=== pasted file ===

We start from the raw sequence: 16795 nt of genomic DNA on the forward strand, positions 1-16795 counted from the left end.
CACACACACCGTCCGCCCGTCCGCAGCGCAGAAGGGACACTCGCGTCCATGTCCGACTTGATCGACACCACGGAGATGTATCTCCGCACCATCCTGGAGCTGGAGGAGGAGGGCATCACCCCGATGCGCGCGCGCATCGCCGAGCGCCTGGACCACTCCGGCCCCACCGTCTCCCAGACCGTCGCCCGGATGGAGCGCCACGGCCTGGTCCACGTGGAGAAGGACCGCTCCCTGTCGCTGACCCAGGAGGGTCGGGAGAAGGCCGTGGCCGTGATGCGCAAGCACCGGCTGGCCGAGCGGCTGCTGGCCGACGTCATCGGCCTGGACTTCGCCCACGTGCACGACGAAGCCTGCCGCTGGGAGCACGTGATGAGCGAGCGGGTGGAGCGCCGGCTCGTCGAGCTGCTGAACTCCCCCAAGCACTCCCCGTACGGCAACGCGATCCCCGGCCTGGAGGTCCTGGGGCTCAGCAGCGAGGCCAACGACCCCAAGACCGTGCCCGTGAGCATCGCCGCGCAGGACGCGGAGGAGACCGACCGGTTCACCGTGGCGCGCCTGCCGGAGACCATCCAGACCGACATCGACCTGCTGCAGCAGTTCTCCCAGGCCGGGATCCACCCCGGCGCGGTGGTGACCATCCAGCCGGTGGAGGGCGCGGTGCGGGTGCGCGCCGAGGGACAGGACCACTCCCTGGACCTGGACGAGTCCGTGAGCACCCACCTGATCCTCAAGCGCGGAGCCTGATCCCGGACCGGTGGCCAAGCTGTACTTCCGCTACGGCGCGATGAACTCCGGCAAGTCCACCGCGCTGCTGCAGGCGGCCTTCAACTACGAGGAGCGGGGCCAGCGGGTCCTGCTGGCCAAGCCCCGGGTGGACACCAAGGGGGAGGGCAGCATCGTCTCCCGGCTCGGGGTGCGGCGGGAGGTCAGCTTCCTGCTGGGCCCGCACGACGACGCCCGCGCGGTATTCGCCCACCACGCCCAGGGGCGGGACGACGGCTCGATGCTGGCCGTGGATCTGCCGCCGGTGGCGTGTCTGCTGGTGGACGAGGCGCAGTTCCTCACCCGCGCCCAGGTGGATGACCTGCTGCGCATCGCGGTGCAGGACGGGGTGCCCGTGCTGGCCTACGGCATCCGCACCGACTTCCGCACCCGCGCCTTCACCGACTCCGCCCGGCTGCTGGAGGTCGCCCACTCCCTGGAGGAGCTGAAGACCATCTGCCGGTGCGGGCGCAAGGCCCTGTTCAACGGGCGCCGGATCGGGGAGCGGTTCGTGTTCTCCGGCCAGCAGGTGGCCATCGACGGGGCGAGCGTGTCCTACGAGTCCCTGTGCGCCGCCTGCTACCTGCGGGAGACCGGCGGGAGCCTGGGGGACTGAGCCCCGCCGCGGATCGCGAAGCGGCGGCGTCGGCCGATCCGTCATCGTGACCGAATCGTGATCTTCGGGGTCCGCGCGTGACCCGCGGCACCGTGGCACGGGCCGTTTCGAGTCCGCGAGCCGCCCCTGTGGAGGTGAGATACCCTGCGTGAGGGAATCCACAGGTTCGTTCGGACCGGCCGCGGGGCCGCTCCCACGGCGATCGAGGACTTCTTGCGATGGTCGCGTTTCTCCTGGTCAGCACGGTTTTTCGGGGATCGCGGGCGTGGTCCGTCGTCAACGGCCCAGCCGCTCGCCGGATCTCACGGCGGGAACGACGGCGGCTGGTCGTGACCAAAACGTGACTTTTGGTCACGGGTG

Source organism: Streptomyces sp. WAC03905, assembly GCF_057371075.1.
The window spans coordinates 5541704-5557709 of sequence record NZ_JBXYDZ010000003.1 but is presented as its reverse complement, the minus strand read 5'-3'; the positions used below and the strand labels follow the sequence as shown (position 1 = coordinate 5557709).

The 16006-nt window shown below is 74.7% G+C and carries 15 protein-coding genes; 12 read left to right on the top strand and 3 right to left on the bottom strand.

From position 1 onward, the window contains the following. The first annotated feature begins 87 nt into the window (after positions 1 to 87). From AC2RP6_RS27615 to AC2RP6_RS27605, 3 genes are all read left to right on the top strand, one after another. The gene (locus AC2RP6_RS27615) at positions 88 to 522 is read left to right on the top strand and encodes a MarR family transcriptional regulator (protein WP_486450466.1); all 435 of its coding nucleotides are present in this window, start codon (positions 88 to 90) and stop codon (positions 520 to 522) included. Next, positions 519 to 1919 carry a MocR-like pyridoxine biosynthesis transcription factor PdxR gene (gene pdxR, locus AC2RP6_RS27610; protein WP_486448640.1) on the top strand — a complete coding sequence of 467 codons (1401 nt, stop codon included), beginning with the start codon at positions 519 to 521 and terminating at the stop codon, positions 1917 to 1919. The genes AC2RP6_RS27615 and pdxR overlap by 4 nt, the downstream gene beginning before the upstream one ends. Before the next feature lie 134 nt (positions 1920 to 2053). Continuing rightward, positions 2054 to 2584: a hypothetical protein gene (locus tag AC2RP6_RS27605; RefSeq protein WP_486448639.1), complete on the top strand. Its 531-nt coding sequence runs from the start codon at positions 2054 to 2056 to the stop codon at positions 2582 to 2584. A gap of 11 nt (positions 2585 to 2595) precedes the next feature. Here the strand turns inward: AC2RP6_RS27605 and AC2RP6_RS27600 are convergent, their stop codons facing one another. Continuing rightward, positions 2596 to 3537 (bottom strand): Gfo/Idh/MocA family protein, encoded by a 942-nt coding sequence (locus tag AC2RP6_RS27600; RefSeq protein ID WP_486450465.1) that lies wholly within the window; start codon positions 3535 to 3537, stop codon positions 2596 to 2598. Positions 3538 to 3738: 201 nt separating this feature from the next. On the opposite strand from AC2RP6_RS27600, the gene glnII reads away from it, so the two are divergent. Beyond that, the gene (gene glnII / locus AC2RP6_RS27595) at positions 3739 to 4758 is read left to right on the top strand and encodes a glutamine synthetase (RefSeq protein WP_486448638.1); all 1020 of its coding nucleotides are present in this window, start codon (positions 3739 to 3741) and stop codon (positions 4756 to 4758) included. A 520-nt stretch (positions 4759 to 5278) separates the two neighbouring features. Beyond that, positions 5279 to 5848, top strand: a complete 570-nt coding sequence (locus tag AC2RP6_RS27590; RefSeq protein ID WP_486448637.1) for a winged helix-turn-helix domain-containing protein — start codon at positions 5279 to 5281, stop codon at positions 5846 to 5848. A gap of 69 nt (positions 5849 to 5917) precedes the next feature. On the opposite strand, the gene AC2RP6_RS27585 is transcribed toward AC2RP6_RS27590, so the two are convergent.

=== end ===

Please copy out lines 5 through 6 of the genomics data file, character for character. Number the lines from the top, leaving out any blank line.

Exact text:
The 16006-nt window shown below is 74.7% G+C and carries 15 protein-coding genes; 12 read left to right on the top strand and 3 right to left on the bottom strand.

From position 1 onward, the window contains the following. The first annotated feature begins 87 nt into the window (after positions 1 to 87). From AC2RP6_RS27615 to AC2RP6_RS27605, 3 genes are all read left to right on the top strand, one after another. The gene (locus AC2RP6_RS27615) at positions 88 to 522 is read left to right on the top strand and encodes a MarR family transcriptional regulator (protein WP_486450466.1); all 435 of its coding nucleotides are present in this window, start codon (positions 88 to 90) and stop codon (positions 520 to 522) included. Next, positions 519 to 1919 carry a MocR-like pyridoxine biosynthesis transcription factor PdxR gene (gene pdxR, locus AC2RP6_RS27610; protein WP_486448640.1) on the top strand — a complete coding sequence of 467 codons (1401 nt, stop codon included), beginning with the start codon at positions 519 to 521 and terminating at the stop codon, positions 1917 to 1919. The genes AC2RP6_RS27615 and pdxR overlap by 4 nt, the downstream gene beginning before the upstream one ends. Before the next feature lie 134 nt (positions 1920 to 2053). Continuing rightward, positions 2054 to 2584: a hypothetical protein gene (locus tag AC2RP6_RS27605; RefSeq protein WP_486448639.1), complete on the top strand. Its 531-nt coding sequence runs from the start codon at positions 2054 to 2056 to the stop codon at positions 2582 to 2584. A gap of 11 nt (positions 2585 to 2595) precedes the next feature. Here the strand turns inward: AC2RP6_RS27605 and AC2RP6_RS27600 are convergent, their stop codons facing one another. Continuing rightward, positions 2596 to 3537 (bottom strand): Gfo/Idh/MocA family protein, encoded by a 942-nt coding sequence (locus tag AC2RP6_RS27600; RefSeq protein ID WP_486450465.1) that lies wholly within the window; start codon positions 3535 to 3537, stop codon positions 2596 to 2598. Positions 3538 to 3738: 201 nt separating this feature from the next. On the opposite strand from AC2RP6_RS27600, the gene glnII reads away from it, so the two are divergent. Beyond that, the gene (gene glnII / locus AC2RP6_RS27595) at positions 3739 to 4758 is read left to right on the top strand and encodes a glutamine synthetase (RefSeq protein WP_486448638.1); all 1020 of its coding nucleotides are present in this window, start codon (positions 3739 to 3741) and stop codon (positions 4756 to 4758) included. A 520-nt stretch (positions 4759 to 5278) separates the two neighbouring features. Beyond that, positions 5279 to 5848, top strand: a complete 570-nt coding sequence (locus tag AC2RP6_RS27590; RefSeq protein ID WP_486448637.1) for a winged helix-turn-helix domain-containing protein — start codon at positions 5279 to 5281, stop codon at positions 5846 to 5848. A gap of 69 nt (positions 5849 to 5917) precedes the next feature. On the opposite strand, the gene AC2RP6_RS27585 is transcribed toward AC2RP6_RS27590, so the two are convergent.